In this nine-part series of blog posts, we’ll be talking about the process of medical device development practiced at DeviceLab.
Some of the information discussed will be the implementation of internationally recognized standards for quality systems, and the distillation of 20 years’ experience in project management, design, and engineering. You’ll learn how we organize our efforts and resources, and how we manage activities, timelines, and budgets. We also describe our commitment to producing optimal designs through iterative development practices and building prototypes.
A Medical Device Development Model
DeviceLab has refined a model of medical device development that captures both regulatory imperatives and best practices in business and engineering. This blog series presents that model and explores how it accomplishes the goals we set for it. While some products are too simple or too complex for this model, most projects benefit from iterating the product through four design embodiments that we’ll call Proof-of-Concept, including;
- • AlphaBeta
- • Pilot Production
- • Manufacturing
Each of these embodiments is associated with a set of goals and requirements that become more complex and stringent over time. This “multi-pass” approach facilitates thorough debugging, selection of best options, and design for manufacturing and testing. Most projects also incorporate a Research Phase where conceptual design is performed prior to invoking Design Controls.
The Model: Tracks, Phases, and Tasks
The DeviceLab RoadMap below diagrams how we organize our projects. Time flows left-to-right, and the six tracks (rows) shown represent different functional areas of the effort, with tasks generally being performed by the same specialists over the course of the program. In each track, individual tasks are shown, but they really represent just a summary of the actual tasks in the plan. Some projects won’t need all these tasks, and tasks can slide forward or backward when opportunities or problems present themselves. In that way, we adapt our RoadMap to the needs of the individual client.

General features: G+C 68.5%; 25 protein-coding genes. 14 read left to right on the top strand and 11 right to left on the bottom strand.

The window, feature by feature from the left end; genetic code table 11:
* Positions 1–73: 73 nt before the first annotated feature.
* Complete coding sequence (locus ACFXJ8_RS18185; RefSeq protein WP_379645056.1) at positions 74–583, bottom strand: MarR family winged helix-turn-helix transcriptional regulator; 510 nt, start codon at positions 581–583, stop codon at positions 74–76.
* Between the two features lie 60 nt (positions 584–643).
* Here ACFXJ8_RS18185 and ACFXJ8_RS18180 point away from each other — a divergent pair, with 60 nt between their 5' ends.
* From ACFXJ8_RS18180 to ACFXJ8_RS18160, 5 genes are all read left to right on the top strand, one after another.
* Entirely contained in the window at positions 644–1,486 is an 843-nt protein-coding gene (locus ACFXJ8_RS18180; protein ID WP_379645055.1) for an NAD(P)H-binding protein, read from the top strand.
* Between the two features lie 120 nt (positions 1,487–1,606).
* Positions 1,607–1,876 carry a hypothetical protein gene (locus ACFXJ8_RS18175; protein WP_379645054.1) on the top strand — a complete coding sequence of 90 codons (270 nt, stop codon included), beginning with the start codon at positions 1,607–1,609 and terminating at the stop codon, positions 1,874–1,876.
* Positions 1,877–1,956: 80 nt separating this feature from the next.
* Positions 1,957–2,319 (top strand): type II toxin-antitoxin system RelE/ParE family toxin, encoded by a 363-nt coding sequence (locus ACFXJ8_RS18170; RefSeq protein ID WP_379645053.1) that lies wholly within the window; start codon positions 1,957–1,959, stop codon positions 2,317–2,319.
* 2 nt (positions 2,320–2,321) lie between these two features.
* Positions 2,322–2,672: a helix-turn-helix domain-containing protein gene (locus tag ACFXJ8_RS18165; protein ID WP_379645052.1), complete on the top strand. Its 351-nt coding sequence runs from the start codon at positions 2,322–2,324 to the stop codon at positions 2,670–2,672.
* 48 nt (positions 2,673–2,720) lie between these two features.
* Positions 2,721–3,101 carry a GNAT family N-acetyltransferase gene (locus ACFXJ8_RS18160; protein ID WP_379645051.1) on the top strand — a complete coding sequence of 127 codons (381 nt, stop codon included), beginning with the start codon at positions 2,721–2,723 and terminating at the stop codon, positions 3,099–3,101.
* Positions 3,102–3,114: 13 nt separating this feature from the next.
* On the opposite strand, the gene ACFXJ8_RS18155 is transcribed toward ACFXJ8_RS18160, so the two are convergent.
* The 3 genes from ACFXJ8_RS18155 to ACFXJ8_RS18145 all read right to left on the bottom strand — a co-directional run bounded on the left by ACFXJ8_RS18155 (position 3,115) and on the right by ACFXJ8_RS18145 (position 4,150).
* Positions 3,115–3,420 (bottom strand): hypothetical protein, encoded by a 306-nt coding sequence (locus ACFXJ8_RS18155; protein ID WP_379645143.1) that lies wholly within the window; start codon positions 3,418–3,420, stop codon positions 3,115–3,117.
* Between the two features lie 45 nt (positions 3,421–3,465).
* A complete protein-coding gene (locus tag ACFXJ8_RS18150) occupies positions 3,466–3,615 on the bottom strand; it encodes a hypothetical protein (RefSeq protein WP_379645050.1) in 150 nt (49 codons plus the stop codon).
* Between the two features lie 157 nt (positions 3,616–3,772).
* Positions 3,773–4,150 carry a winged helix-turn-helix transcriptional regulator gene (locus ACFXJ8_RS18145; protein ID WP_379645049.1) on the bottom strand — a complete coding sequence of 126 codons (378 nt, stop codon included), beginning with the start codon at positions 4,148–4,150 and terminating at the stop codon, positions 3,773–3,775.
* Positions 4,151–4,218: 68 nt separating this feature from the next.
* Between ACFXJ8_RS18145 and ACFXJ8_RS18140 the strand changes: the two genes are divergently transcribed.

We’ll dig deeper into the process depicted in our RoadMap in this series. Below is a list of upcoming titles:
- • The Six Phases of a Medical Device Development Project
- • The FDA “Waterfall” and DeviceLab’s 6 Phases
- • 6 Development Tracks: Design in Parallel
- • Agile Hardware Development: Why It’s important to Iterate a Design
- • The Project Management Process at DeviceLab
- • Leveraging Prototypes in Medical Device Development
- • Tips for Outsourcing Medical Device Development
- • When to Invoke Design Controls in a Medical Device Project
Please stay tuned for each of these posts. Together they’ll give you a good view of how medical devices are designed – all the way from ideas to products that make patients’ lives better every day In our next post, we’ll talk about how DeviceLab organizes projects into six distinct phases, and what gets done in each. See the Process and Compliance pages on our website for more information on how we do things.